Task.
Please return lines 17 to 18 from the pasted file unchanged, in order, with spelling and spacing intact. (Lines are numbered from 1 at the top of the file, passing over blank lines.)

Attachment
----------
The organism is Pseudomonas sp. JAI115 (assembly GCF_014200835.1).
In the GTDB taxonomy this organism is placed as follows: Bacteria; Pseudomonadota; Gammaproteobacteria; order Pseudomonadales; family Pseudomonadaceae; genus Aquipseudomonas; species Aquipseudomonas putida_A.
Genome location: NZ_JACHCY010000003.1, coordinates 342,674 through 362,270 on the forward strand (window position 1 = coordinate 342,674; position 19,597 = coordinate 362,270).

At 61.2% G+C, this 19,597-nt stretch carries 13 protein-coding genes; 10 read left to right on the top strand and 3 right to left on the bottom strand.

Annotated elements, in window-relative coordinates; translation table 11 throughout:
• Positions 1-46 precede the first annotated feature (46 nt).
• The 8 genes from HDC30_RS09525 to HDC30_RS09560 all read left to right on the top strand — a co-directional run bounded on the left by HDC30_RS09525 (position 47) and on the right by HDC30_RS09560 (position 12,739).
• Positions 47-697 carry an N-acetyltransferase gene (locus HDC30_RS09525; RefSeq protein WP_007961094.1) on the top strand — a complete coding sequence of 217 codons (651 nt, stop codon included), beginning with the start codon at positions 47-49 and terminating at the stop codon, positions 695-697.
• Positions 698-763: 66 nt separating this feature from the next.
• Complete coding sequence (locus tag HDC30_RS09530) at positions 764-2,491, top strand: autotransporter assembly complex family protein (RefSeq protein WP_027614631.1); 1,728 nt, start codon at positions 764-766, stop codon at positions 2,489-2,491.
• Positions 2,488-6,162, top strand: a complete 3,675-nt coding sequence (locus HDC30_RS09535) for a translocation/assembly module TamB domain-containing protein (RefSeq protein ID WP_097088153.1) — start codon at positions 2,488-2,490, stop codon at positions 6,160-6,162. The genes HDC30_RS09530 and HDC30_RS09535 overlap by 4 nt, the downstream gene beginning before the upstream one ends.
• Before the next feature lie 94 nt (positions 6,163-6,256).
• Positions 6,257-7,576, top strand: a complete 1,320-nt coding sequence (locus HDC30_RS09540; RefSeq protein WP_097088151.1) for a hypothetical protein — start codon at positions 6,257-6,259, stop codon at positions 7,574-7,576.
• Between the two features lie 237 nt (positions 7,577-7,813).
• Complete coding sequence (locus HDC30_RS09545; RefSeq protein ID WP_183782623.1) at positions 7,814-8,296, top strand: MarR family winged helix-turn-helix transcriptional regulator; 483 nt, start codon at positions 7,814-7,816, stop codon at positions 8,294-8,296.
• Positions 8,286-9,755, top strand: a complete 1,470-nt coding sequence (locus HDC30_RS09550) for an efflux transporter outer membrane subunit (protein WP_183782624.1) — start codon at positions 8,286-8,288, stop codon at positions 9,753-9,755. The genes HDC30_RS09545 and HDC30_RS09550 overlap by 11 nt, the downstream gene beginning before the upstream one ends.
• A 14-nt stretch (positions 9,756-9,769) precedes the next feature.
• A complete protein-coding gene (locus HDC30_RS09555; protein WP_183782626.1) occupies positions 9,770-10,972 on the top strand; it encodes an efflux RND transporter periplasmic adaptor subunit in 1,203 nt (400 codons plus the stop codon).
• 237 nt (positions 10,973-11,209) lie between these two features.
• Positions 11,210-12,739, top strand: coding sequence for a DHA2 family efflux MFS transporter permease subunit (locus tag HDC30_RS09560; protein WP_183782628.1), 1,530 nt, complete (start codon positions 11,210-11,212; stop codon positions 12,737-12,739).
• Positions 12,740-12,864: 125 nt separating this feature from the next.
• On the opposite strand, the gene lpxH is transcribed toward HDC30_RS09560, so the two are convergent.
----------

• A 14-nt stretch (positions 9,756-9,769) precedes the next feature.
• A complete protein-coding gene (locus HDC30_RS09555; protein WP_183782626.1) occupies positions 9,770-10,972 on the top strand; it encodes an efflux RND transporter periplasmic adaptor subunit in 1,203 nt (400 codons plus the stop codon).